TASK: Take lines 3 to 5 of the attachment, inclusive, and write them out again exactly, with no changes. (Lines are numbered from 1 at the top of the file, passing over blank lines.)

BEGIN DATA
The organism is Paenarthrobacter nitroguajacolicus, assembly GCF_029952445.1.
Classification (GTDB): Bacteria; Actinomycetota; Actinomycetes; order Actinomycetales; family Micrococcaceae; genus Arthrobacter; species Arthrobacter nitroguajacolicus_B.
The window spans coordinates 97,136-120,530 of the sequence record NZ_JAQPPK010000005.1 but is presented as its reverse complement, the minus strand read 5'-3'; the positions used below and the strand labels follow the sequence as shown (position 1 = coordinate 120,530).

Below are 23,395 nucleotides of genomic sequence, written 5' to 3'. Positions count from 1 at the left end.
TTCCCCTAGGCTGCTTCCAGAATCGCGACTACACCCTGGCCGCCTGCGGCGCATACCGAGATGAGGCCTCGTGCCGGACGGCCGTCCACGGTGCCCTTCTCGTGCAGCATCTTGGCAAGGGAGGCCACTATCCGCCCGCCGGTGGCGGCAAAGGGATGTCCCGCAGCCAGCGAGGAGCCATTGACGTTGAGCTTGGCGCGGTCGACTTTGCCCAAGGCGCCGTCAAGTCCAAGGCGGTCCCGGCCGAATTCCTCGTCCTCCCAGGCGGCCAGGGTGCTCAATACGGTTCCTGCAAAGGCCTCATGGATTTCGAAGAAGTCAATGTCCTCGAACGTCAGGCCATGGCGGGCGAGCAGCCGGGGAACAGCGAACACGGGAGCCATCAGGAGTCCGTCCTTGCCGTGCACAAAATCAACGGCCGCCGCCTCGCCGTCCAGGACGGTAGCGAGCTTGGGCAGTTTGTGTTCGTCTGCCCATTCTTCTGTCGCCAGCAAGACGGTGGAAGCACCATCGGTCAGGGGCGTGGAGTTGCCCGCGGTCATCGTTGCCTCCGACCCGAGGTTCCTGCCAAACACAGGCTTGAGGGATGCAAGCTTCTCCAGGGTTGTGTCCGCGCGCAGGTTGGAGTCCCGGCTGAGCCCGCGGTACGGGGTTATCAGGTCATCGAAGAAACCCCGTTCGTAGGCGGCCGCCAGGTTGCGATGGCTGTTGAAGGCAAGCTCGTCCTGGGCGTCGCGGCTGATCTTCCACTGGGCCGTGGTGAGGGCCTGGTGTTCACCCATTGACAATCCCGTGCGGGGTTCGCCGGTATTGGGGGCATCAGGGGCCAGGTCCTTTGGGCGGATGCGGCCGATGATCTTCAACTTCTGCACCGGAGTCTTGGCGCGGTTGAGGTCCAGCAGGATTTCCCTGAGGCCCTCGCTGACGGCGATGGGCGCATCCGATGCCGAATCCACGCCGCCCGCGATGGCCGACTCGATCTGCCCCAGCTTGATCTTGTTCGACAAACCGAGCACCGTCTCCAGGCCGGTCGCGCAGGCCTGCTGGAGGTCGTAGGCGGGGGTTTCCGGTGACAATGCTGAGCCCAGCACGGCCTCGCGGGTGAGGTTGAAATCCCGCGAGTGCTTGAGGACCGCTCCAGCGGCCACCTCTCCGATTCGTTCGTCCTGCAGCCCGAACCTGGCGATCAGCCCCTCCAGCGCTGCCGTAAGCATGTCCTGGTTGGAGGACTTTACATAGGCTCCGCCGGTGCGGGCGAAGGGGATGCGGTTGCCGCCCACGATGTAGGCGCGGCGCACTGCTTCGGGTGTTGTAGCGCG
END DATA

The window spans coordinates 97,136-120,530 of the sequence record NZ_JAQPPK010000005.1 but is presented as its reverse complement, the minus strand read 5'-3'; the positions used below and the strand labels follow the sequence as shown (position 1 = coordinate 120,530).

Below are 23,395 nucleotides of genomic sequence, written 5' to 3'. Positions count from 1 at the left end.
TTCCCCTAGGCTGCTTCCAGAATCGCGACTACACCCTGGCCGCCTGCGGCGCATACCGAGATGAGGCCTCGTGCCGGACGGCCGTCCACGGTGCCCTTCTCGTGCAGCATCTTGGCAAGGGAGGCCACTATCCGCCCGCCGGTGGCGGCAAAGGGATGTCCCGCAGCCAGCGAGGAGCCATTGACGTTGAGCTTGGCGCGGTCGACTTTGCCCAAGGCGCCGTCAAGTCCAAGGCGGTCCCGGCCGAATTCCTCGTCCTCCCAGGCGGCCAGGGTGCTCAATACGGTTCCTGCAAAGGCCTCATGGATTTCGAAGAAGTCAATGTCCTCGAACGTCAGGCCATGGCGGGCGAGCAGCCGGGGAACAGCGAACACGGGAGCCATCAGGAGTCCGTCCTTGCCGTGCACAAAATCAACGGCCGCCGCCTCGCCGTCCAGGACGGTAGCGAGCTTGGGCAGTTTGTGTTCGTCTGCCCATTCTTCTGTCGCCAGCAAGACGGTGGAAGCACCATCGGTCAGGGGCGTGGAGTTGCCCGCGGTCATCGTTGCCTCCGACCCGAGGTTCCTGCCAAACACAGGCTTGAGGGATGCAAGCTTCTCCAGGGTTGTGTCCGCGCGCAGGTTGGAGTCCCGGCTGAGCCCGCGGTACGGGGTTATCAGGTCATCGAAGAAACCCCGTTCGTAGGCGGCCGCCAGGTTGCGATGGCTGTTGAAGGCAAGCTCGTCCTGGGCGTCGCGGCTGATCTTCCACTGGGCCGTGGTGAGGGCCTGGTGTTCACCCATTGACAATCCCGTGCGGGGTTCGCCGGTATTGGGGGCATCAGGGGCCAGGTCCTTTGGGCGGATGCGGCCGATGATCTTCAACTTCTGCACCGGAGTCTTGGCGCGGTTGAGGTCCAGCAGGATTTCCCTGAGGCCCTCGCTGACGGCGATGGGCGCATCCGATGCCGAATCCACGCCGCCCGCGATGGCCGACTCGATCTGCCCCAGCTTGATCTTGTTCGACAAACCGAGCACCGTCTCCAGGCCGGTCGCGCAGGCCTGCTGGAGGTCGTAGGCGGGGGTTTCCGGTGACAATGCTGAGCCCAGCACGGCCTCGCGGGTGAGGTTGAAATCCCGCGAGTGCTTGAGGACCGCTCCAGCGGCCACCTCTCCGATTCGTTCGTCCTGCAGCCCGAACCTGGCGATCAGCCCCTCCAGCGCTGCCGTAAGCATGTCCTGGTTGGAGGACTTTACATAGGCTCCGCCGGTGCGGGCGAAGGGGATGCGGTTGCCGCCCACGATGTAGGCGCGGCGCACTGCTTCGGGTGTTGTAGCGCG